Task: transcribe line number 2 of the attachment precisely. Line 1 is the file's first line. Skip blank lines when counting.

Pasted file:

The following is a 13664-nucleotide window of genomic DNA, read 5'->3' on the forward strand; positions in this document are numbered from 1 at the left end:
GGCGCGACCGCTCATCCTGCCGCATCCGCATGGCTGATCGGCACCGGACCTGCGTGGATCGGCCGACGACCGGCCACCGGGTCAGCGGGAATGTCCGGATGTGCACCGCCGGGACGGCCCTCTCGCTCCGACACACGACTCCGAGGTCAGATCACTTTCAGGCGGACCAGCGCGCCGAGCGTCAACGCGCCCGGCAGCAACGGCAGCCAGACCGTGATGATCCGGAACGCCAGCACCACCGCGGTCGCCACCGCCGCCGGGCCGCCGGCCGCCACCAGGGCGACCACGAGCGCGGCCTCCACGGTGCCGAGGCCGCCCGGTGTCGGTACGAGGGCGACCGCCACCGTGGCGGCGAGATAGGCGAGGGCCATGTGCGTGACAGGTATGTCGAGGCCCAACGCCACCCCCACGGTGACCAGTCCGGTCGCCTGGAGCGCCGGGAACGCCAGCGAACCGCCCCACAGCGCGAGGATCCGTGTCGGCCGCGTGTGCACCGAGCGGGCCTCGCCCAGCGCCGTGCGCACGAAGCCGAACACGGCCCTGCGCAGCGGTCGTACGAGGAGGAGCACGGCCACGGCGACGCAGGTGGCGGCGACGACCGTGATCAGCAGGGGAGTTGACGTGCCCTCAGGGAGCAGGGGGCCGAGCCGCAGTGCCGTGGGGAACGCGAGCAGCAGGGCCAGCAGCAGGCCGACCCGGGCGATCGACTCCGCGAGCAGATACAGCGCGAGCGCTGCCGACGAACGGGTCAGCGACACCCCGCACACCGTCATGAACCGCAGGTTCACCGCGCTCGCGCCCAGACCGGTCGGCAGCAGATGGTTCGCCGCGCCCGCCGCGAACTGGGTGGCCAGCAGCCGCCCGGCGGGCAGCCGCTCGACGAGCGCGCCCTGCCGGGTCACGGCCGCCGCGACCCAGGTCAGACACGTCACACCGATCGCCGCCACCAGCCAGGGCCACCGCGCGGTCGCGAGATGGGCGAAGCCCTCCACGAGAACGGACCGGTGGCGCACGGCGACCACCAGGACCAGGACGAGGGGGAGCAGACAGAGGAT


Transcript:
GGCGCGACCGCTCATCCTGCCGCATCCGCATGGCTGATCGGCACCGGACCTGCGTGGATCGGCCGACGACCGGCCACCGGGTCAGCGGGAATGTCCGGATGTGCACCGCCGGGACGGCCCTCTCGCTCCGACACACGACTCCGAGGTCAGATCACTTTCAGGCGGACCAGCGCGCCGAGCGTCAACGCGCCCGGCAGCAACGGCAGCCAGACCGTGATGATCCGGAACGCCAGCACCACCGCGGTCGCCACCGCCGCCGGGCCGCCGGCCGCCACCAGGGCGACCACGAGCGCGGCCTCCACGGTGCCGAGGCCGCCCGGTGTCGGTACGAGGGCGACCGCCACCGTGGCGGCGAGATAGGCGAGGGCCATGTGCGTGACAGGTATGTCGAGGCCCAACGCCACCCCCACGGTGACCAGTCCGGTCGCCTGGAGCGCCGGGAACGCCAGCGAACCGCCCCACAGCGCGAGGATCCGTGTCGGCCGCGTGTGCACCGAGCGGGCCTCGCCCAGCGCCGTGCGCACGAAGCCGAACACGGCCCTGCGCAGCGGTCGTACGAGGAGGAGCACGGCCACGGCGACGCAGGTGGCGGCGACGACCGTGATCAGCAGGGGAGTTGACGTGCCCTCAGGGAGCAGGGGGCCGAGCCGCAGTGCCGTGGGGAACGCGAGCAGCAGGGCCAGCAGCAGGCCGACCCGGGCGATCGACTCCGCGAGCAGATACAGCGCGAGCGCTGCCGACGAACGGGTCAGCGACACCCCGCACACCGTCATGAACCGCAGGTTCACCGCGCTCGCGCCCAGACCGGTCGGCAGCAGATGGTTCGCCGCGCCCGCCGCGAACTGGGTGGCCAGCAGCCGCCCGGCGGGCAGCCGCTCGACGAGCGCGCCCTGCCGGGTCACGGCCGCCGCGACCCAGGTCAGACACGTCACACCGATCGCCGCCACCAGCCAGGGCCACCGCGCGGTCGCGAGATGGGCGAAGCCCTCCACGAGAACGGACCGGTGGCGCACGGCGACCACCAGGACCAGGACGAGGGGGAGCAGACAGAGGAT